Fashion has always been Mercedes Escoda and Claudia Magriñá‘s passion. Who are they? They are the founders of Almasanta, an online sustainable fashion store with an exquisite selection of fashion brands that care for the planet and workers’ rights. Based on what they told us, fashion is in their DNA, it’s their way of expressing themselves and communicating with the world.
After working for seven years in Corporate Social Responsibility, they noticed that a number of large companies lacked production transparency, especially in the fashion industry, and decided to be part of the change.
We use fashion to communicate, but we can’t be transparent if we don’t know where the product comes from. Through this experience we decided to use the growing e-commerce industry to merge our passion for fashion with sustainability, while remaining hand in hand with the latest trends. These words were enough for us at Luxiders Magazine to want to sit with these two fashion lovers and ask them everything our readers want to know.
Starting was never easy
The first thing we ask them was their opinion on the current fashion system. It’s amazing how the fashion industry has come to this. We are overwhelmed by the amount of fashion brands on the market, and annoyed by the lack of transparency in the fashion system, that’s why we decided to create a place where sustainability and style go hand in hand.
They told us that starting Almasanta wasn’t easy, especially in a developing sector such as sustainable fashion. For them, opening their way in the world of fashion has been an adventure, as well as finding that market niche that is sensitized by ecological fashion. We are the link for the consumer who seeks to find the latest trends, look different and who’s begun to become aware about sustainable aspects.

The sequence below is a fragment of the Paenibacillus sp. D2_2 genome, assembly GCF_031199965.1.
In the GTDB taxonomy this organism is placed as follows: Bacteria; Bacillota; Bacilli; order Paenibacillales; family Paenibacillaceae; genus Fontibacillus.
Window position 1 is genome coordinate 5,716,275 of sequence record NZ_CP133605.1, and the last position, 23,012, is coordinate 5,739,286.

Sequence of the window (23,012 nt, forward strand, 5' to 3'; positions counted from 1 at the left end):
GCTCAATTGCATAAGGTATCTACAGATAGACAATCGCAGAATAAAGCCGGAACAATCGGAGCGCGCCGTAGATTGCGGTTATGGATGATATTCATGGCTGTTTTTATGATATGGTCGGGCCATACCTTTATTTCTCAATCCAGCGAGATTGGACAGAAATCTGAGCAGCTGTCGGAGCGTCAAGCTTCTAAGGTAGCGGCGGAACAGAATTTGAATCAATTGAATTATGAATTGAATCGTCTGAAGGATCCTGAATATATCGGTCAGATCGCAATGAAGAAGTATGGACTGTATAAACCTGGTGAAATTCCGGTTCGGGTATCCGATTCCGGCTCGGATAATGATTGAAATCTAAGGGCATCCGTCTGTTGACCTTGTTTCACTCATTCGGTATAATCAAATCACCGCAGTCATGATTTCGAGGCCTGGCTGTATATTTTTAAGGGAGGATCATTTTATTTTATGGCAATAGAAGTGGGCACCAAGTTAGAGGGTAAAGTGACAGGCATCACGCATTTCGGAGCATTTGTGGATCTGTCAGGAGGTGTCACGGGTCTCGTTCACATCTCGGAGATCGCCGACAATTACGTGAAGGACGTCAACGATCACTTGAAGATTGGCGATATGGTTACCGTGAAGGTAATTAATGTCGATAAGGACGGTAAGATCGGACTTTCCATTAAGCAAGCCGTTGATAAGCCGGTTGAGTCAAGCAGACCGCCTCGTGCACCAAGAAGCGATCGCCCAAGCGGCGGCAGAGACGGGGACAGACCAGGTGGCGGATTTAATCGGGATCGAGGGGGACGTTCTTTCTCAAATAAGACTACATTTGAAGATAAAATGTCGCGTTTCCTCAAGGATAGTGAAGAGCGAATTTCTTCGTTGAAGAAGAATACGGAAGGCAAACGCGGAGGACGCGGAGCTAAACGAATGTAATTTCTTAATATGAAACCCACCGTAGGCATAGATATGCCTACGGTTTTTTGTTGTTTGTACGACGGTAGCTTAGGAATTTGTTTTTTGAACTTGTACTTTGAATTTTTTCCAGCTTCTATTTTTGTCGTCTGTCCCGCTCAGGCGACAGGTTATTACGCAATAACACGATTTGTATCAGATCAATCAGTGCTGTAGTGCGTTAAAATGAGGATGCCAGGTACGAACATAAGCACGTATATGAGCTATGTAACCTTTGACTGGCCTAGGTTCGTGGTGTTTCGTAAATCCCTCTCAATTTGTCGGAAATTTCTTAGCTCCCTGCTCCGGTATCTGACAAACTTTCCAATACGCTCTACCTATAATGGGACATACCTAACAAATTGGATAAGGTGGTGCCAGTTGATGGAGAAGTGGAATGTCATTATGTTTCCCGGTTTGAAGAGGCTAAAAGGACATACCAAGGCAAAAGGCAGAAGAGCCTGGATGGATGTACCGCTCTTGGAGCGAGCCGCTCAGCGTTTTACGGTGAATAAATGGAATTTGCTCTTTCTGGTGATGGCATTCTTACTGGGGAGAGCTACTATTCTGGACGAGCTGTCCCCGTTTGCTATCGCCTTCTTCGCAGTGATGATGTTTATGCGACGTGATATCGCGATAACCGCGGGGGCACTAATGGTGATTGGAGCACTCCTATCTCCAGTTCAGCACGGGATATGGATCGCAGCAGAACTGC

Searching for brands is a complex process because, on the one hand, we look for different products that follows the latest trends and, on the other, that meet our sustainability requirements.
The brands sold in the Almasanta online store come from all over the world, such as South America, Australia, the United States, Bali, Korea, France, England and Spain. We are interested in knowing how they created the beautiful selection of brands they sell in their e-shop. They confess that they only support brands that have sustainability in their DNA and that at least comply with one of their eight pillars: craftsmanship, organic, fair trade, recycled, certified, ecological, local production and social integration.
Currently, there have 60 brands available in their online store. What differentiates them from other brands is, in addition to their sustainable concept, their style and the fact that the product is fashionable. Nowadays the consumer is motivated by style, but this is starting to change and people are more aware and more worried about where the pieces come from as well as the brand’s philosophy – and we totally agree with that.
Women with a conscience
Normally, Almasanta’s clients are women between the ages of 25-55 who look for a quality product, that is durable and in the latest fashion. Nowadays their most assiduous buyers come from Germany and the United Kingdom, as they’re more conscientious with conservation and online purchasing.
It’s no secret that organic food, yoga, mindfulness, are becoming the latest trends. Consumers are changing their habits to enjoy a healthier life, and we want to close that cycle with the way they dress, which after all is the way you show yourself to the world.
Fast fashion is a danger to the ecosystem and society. We only need to reflect on the following: “When a consumer is paying € 7 for a T-shirt, are they paying for the production cost? How many clothes are thrown out every year if 200 tonnes are made every day? Brands and governmental organizations should be responsible for educating consumers and communicate their ethical messages more effectively by providing availability, visibility, affordability, quality and a clear communication on ethical products and services – this interview is getting interesting.